A tale of two fund managers: style does matter

Neil Woodford and James Anderson are fund managers with two very different records of success. And, while that may not all be down to their investment style, it is an important part of it, says Merryn Somerset Webb.

If history bothers to remember big-name fund managers, two will stand out from the latest generation. The first is Neil Woodford, who will mostly be remembered for losing an awful lot of people an awful lot of money. Anyone who invested in his Woodford Equity Income fund at launch will have lost just over 20% of their money. Anyone unlucky enough to invest at its peak in 2017, when the fund was managing more than £10bn, will be down over 40%. Miserable. 

The second is Baillie Gifford’s James Anderson, who will mostly be remembered for making an awful lot of people an awful lot of money. In 2000, he took over management of the Scottish Mortgage investment trust. Since then it has returned 1,530%. The MSCI World has barely managed 270%. How? Anderson bet big on a better future – buying stakes in hugely innovative growth businesses, often long before they went public (the first was Alibaba in 2012) and doing so with conviction. The trust’s top ten holdings tend to make up around 50% of its total assets. This worked – partly because he is an exceptional stock picker and partly because the low interest rate environment of recent decades has proved a tailwind for growth stocks (if you can’t get much income elsewhere, the opportunity cost of holding shares in companies that use their cash to grow rather than pay dividends is low), as has the pandemic. The result? We love Anderson – Scottish Mortgage has been the main driver of the outperformance of MoneyWeek’s investment trust portfolio. So does everybody else – he is “a true visionary” says the head of fund research at Interactive Investor.

If you were feeling uncommonly kind, you could say the difference between Woodford and Anderson has been as much a matter of style as anything else – the former made his reputation as a value investor, and value has long been nastily out of fashion. Anyone who had money with Woodford or who has followed his story is unlikely to feel that kind (the downfall of Woodford Investment Management was as much about terrible governance and style confusion as anything else). That said, style does matter. And now might be a good time to ask if Scottish Mortgage’s high-conviction growth style is still one we want to own. Inflation is probably on the way. Bond yields have been rising. The prices of the kind of stocks Scottish Mortgage likes are very high – and tech has been struggling. At one point this year, Scottish Mortgage was 28% off its peak. So, with the news that Anderson is soon to retire, do we keep it? 

We do. Tom Slater – currently Anderson’s co-manager – is very good. Baillie Gifford has a strong team offering support, and odds are that whatever the wobbles, the portfolio has enough brilliance in it to outperform long term. Analysts may not be lining up to call whoever is in charge in 13 years a “true visionary”, but I’m pretty sure they won’t be suing either (there are various Woodford-related court cases on the go)! All that the retirement might prompt you to do is to rebalance a bit. If you haven’t sold any for a while it may now make up a large part of your portfolio. That’s fantastic in some ways (you made money!). It’s terrible in others (if it goes wrong you’ll lose a lot of money!). So do diversify. Your investments are there to help you to improve your long-term quality of life. If any one of them keeps you up at night more than very occasionally, something has gone wrong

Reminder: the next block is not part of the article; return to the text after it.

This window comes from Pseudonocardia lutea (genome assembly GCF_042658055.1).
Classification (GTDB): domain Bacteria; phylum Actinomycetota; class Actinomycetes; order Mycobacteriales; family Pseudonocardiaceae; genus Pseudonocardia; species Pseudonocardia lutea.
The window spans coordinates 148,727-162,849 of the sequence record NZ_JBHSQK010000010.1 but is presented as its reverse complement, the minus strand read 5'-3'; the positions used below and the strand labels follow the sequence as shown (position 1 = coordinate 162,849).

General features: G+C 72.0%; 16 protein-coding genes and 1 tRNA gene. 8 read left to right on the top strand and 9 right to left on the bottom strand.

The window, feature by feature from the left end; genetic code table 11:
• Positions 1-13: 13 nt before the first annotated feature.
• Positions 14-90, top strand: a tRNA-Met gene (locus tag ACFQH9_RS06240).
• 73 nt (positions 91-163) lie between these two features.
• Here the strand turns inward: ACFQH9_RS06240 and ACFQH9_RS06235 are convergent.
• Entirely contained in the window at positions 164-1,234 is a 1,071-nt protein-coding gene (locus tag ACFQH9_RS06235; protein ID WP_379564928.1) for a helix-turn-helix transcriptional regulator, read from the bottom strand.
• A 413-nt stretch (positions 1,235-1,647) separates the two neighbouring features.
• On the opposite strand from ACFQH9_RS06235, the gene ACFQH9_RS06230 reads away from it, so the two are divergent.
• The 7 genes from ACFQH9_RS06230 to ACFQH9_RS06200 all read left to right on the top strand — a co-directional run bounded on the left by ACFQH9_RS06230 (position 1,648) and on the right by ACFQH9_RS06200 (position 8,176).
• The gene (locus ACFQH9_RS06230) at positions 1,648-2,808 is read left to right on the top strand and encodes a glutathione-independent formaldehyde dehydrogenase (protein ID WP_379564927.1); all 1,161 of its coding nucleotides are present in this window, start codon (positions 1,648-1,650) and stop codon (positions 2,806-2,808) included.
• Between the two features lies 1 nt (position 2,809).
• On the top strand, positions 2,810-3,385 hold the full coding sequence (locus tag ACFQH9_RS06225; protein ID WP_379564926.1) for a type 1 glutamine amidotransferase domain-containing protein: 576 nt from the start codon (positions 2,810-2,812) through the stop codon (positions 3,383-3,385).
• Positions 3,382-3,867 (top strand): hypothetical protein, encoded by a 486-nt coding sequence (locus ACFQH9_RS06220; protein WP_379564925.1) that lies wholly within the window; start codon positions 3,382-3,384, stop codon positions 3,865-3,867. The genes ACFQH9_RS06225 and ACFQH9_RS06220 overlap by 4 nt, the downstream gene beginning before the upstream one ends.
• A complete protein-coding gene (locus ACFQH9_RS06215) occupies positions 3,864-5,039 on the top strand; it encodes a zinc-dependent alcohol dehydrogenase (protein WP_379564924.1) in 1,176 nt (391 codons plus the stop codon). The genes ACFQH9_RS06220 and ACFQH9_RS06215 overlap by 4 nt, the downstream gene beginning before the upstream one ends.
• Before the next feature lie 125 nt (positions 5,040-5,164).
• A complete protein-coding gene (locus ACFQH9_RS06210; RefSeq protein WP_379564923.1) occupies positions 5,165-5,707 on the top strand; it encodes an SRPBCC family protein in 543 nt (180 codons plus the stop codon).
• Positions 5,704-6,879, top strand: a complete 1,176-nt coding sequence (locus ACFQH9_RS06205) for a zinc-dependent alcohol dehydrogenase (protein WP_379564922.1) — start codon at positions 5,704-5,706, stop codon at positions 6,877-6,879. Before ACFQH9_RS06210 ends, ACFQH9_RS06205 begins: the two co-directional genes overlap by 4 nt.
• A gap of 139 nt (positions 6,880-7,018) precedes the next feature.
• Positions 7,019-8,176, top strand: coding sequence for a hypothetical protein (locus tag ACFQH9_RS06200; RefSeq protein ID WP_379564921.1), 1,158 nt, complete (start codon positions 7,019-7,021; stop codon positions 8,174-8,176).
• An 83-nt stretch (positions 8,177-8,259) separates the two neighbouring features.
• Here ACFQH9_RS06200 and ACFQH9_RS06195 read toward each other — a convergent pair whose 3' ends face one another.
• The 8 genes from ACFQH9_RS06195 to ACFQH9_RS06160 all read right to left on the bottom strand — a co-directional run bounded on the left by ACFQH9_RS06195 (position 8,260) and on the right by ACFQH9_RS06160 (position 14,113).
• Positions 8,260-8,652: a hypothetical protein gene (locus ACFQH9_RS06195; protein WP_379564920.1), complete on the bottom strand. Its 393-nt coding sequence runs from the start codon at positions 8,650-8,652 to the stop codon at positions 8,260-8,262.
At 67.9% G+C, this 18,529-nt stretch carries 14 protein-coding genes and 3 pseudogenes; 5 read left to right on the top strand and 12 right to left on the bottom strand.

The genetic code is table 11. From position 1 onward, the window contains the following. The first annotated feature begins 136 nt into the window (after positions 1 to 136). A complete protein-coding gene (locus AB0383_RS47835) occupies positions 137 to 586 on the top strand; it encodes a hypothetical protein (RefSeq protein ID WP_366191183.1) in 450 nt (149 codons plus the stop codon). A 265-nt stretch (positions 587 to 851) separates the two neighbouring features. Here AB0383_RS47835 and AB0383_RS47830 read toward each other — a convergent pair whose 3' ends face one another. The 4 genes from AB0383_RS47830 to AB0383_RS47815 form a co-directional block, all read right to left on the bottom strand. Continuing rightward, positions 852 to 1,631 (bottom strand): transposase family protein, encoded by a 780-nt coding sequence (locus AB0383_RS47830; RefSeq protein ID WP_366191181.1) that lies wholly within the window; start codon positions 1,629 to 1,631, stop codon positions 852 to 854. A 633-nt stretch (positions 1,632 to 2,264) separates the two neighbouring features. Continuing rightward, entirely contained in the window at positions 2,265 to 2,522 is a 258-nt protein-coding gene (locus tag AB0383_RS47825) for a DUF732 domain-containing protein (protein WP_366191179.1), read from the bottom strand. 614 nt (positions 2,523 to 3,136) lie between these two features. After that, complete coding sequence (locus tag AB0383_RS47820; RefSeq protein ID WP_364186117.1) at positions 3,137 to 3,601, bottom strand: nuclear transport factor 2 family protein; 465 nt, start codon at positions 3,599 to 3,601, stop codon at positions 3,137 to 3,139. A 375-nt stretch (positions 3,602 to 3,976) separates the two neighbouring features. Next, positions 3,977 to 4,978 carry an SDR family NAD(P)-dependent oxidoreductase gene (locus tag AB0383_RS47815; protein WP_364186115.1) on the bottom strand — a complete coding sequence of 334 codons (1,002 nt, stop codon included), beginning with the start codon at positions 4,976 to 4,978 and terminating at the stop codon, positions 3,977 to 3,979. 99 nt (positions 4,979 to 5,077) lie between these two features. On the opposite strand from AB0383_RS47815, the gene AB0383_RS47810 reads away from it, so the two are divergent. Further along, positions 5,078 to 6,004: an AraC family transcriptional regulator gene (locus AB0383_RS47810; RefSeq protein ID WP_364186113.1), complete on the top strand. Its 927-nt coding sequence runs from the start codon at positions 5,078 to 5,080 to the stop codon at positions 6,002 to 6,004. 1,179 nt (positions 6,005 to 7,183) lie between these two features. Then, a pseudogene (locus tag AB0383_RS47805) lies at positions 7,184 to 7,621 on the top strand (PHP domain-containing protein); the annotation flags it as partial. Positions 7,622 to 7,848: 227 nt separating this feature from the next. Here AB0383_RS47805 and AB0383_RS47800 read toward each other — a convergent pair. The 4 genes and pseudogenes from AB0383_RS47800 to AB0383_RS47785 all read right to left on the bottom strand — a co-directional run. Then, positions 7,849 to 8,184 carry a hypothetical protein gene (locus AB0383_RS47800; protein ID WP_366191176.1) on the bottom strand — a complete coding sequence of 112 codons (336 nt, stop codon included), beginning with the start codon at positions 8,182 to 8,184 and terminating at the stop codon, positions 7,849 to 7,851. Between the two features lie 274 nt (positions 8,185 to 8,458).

Recommended

Bunzl: boring is good for business
Share tips

Bunzl: boring is good for business

Food-service distribution company Bunzl is not a terribly exciting business, but it looks cheap and could be a great investment, says Rupert Hargreave…
30 Jun 2022
Vietnam makes its mark on the global stage
Emerging markets

Vietnam makes its mark on the global stage

Electronics manufacturers are moving into Vietnam, partly in response to manufacturing delays caused by lockdowns in China. The country’s textile indu…
30 Jun 2022
Oil shortage starts to curb demand
Oil

Oil shortage starts to curb demand

The price of Brent crude oil is up by 475% since its March 2020 low. And when oil prices rise, people start to reduce consumption, leading to increas…
30 Jun 2022
Metals prices wobble on slowdown fears
Industrial metals

Metals prices wobble on slowdown fears

The S&P GSCI index of 24 major raw materials has fallen back 9% since mid-June on growing fears of a recession, and copper has hit a 16-month low aft…
30 Jun 2022

Most Popular

Prepare your portfolio for recession
Investment strategy

Prepare your portfolio for recession

A recession is looking increasingly likely. Add in a bear market and soaring inflation, and things are going to get very complicated for investors, sa…
27 Jun 2022
Market crash: have we hit bottom or is there worse to come?
Stockmarkets

Market crash: have we hit bottom or is there worse to come?

For a little while, markets looked like they were about to embark on a full-on crash. And that could still happen, says Dominic Frisby. Today, he look…
27 Jun 2022
What the end of the 1970s bear market can teach today’s investors
Stockmarkets

What the end of the 1970s bear market can teach today’s investors

The 1970s saw the worst bear market Britain has ever seen, with stocks tumbling 70%. Things have changed a lot since then, says Max King. But there ar…
28 Jun 2022